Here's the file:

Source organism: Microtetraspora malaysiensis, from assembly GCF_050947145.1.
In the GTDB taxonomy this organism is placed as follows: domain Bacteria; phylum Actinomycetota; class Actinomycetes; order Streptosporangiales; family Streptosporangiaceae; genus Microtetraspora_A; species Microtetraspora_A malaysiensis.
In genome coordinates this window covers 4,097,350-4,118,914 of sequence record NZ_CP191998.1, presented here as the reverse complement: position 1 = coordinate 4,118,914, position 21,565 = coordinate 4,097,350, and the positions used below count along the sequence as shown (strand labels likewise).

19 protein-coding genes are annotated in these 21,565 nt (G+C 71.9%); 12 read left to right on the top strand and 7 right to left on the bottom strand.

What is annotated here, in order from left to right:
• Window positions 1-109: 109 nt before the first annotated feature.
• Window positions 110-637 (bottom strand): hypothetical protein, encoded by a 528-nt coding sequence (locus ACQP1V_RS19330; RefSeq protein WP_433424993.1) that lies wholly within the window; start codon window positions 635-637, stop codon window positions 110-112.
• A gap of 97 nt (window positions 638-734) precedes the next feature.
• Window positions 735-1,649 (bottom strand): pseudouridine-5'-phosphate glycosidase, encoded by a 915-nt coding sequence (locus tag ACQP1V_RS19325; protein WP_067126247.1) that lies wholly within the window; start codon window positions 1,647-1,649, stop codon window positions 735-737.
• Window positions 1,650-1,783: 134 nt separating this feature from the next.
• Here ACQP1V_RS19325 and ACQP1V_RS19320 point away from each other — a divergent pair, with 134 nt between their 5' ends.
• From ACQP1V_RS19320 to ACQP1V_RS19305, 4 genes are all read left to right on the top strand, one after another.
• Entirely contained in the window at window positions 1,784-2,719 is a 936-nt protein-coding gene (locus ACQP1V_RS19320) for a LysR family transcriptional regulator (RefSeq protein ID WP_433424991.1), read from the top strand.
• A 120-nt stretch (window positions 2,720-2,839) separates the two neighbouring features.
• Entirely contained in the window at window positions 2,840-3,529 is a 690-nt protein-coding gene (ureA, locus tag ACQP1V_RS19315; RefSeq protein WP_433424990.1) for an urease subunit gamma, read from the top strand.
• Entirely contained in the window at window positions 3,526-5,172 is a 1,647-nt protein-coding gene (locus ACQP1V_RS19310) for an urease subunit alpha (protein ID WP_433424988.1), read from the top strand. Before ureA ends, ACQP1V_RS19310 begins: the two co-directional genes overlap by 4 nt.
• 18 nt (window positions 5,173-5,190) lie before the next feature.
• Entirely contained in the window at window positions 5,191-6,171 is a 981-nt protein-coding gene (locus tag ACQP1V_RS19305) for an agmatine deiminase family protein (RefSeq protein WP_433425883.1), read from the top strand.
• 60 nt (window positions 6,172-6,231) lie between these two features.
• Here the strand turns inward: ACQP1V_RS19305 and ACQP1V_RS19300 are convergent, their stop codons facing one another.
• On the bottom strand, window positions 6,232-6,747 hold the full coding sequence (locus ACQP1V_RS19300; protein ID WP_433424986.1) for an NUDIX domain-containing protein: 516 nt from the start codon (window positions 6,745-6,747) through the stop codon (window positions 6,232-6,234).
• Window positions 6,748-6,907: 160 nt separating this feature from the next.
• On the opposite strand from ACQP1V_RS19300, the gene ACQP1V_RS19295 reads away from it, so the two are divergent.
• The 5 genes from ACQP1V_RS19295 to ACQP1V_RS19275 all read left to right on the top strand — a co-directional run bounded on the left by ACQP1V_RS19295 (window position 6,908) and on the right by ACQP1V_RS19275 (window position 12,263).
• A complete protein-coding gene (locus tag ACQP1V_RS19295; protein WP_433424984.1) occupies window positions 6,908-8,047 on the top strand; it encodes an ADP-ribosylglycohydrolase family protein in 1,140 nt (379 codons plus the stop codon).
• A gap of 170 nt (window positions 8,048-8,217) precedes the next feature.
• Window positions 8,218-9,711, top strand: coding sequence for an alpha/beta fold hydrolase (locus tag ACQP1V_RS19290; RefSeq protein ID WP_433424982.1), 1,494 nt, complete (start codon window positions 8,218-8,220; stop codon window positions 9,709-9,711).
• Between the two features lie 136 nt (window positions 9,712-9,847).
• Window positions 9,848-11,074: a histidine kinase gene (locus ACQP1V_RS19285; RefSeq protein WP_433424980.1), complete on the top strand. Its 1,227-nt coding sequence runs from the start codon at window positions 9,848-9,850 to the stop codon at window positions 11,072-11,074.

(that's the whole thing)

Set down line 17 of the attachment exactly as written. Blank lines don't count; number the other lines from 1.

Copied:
• 18 nt (window positions 5,173-5,190) lie before the next feature.